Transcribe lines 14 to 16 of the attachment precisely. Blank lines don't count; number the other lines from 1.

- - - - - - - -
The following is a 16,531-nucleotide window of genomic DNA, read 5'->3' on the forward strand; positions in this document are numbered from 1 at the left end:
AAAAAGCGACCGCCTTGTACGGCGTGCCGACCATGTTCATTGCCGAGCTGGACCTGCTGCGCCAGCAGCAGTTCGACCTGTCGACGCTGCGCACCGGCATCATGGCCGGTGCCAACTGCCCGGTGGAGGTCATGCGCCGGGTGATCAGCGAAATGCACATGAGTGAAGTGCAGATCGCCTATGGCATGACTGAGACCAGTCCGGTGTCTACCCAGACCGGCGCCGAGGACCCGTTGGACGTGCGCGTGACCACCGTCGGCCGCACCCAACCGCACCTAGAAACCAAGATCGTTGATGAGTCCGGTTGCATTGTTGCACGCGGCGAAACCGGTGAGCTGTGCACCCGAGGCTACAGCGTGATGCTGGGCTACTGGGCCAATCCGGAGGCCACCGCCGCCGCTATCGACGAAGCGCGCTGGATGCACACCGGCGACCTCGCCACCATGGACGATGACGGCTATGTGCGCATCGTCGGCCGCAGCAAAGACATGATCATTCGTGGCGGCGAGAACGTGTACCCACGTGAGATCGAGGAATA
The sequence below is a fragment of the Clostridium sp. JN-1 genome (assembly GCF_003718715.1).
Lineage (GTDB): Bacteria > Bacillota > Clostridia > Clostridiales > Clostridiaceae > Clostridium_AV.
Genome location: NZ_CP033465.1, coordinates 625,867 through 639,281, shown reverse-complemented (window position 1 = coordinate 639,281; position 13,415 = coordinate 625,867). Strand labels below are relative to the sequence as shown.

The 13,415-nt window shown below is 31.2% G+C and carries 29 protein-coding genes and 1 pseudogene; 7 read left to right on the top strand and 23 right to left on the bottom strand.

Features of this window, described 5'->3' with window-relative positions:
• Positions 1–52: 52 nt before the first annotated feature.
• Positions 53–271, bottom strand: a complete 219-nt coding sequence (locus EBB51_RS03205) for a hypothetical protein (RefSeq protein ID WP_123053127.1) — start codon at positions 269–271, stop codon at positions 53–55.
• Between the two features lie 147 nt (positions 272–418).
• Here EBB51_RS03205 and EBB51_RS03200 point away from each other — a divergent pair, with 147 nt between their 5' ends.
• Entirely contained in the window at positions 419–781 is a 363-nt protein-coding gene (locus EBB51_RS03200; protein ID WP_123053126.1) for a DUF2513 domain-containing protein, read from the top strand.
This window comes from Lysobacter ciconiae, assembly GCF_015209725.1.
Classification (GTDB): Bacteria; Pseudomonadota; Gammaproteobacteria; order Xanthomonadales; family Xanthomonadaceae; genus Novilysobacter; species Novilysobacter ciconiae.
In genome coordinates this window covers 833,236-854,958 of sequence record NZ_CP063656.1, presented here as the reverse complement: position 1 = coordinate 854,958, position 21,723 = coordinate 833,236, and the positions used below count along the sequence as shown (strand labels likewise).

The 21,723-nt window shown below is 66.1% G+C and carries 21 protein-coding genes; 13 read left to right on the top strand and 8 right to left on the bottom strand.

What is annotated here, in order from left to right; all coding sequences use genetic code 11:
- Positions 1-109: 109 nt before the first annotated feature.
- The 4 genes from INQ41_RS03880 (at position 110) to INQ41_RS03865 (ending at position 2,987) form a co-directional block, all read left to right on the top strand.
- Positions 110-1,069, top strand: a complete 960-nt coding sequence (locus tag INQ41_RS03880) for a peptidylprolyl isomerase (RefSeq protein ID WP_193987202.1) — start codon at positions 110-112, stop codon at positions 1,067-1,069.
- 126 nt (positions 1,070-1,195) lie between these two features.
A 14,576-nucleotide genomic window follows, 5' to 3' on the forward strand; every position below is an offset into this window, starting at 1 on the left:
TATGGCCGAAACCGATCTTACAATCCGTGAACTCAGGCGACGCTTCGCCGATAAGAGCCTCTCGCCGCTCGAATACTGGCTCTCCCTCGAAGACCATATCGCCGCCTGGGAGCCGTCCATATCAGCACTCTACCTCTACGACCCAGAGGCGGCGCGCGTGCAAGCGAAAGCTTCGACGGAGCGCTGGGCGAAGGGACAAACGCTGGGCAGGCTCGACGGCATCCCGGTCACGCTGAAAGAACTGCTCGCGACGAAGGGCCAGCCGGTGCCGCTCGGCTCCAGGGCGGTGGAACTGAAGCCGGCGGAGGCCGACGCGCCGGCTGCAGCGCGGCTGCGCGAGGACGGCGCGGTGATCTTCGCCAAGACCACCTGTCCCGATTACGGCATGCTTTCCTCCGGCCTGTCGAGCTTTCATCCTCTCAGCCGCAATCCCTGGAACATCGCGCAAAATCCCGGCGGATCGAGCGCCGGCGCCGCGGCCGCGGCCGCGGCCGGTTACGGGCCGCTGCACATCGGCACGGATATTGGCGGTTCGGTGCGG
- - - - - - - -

Classification (GTDB): Bacteria; Pseudomonadota; Gammaproteobacteria; order Xanthomonadales; family Xanthomonadaceae; genus Novilysobacter; species Novilysobacter ciconiae.
In genome coordinates this window covers 833,236-854,958 of sequence record NZ_CP063656.1, presented here as the reverse complement: position 1 = coordinate 854,958, position 21,723 = coordinate 833,236, and the positions used below count along the sequence as shown (strand labels likewise).

The 21,723-nt window shown below is 66.1% G+C and carries 21 protein-coding genes; 13 read left to right on the top strand and 8 right to left on the bottom strand.